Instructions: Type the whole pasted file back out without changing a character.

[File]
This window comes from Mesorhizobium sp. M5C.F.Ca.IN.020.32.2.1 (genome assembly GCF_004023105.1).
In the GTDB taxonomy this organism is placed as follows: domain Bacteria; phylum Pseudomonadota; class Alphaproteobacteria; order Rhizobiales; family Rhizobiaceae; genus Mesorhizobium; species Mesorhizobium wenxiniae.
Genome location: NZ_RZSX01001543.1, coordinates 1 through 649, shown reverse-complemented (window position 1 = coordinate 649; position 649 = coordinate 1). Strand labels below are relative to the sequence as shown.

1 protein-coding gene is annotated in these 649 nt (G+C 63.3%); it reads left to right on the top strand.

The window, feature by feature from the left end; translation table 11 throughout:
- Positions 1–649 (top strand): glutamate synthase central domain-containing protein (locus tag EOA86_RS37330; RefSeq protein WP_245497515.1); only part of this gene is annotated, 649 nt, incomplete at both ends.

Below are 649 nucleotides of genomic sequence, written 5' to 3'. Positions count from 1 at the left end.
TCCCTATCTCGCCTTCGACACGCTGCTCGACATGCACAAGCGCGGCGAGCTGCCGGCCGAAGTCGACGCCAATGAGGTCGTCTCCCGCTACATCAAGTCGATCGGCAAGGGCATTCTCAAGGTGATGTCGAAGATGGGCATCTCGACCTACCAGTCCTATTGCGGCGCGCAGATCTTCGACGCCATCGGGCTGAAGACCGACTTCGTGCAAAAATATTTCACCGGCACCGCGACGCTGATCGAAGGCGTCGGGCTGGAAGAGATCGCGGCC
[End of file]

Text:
This window comes from Mesorhizobium sp. M5C.F.Ca.IN.020.32.2.1 (genome assembly GCF_004023105.1).
In the GTDB taxonomy this organism is placed as follows: domain Bacteria; phylum Pseudomonadota; class Alphaproteobacteria; order Rhizobiales; family Rhizobiaceae; genus Mesorhizobium; species Mesorhizobium wenxiniae.
Genome location: NZ_RZSX01001543.1, coordinates 1 through 649, shown reverse-complemented (window position 1 = coordinate 649; position 649 = coordinate 1). Strand labels below are relative to the sequence as shown.

1 protein-coding gene is annotated in these 649 nt (G+C 63.3%); it reads left to right on the top strand.

The window, feature by feature from the left end; translation table 11 throughout:
- Positions 1–649 (top strand): glutamate synthase central domain-containing protein (locus tag EOA86_RS37330; RefSeq protein WP_245497515.1); only part of this gene is annotated, 649 nt, incomplete at both ends.

Below are 649 nucleotides of genomic sequence, written 5' to 3'. Positions count from 1 at the left end.
TCCCTATCTCGCCTTCGACACGCTGCTCGACATGCACAAGCGCGGCGAGCTGCCGGCCGAAGTCGACGCCAATGAGGTCGTCTCCCGCTACATCAAGTCGATCGGCAAGGGCATTCTCAAGGTGATGTCGAAGATGGGCATCTCGACCTACCAGTCCTATTGCGGCGCGCAGATCTTCGACGCCATCGGGCTGAAGACCGACTTCGTGCAAAAATATTTCACCGGCACCGCGACGCTGATCGAAGGCGTCGGGCTGGAAGAGATCGCGGCC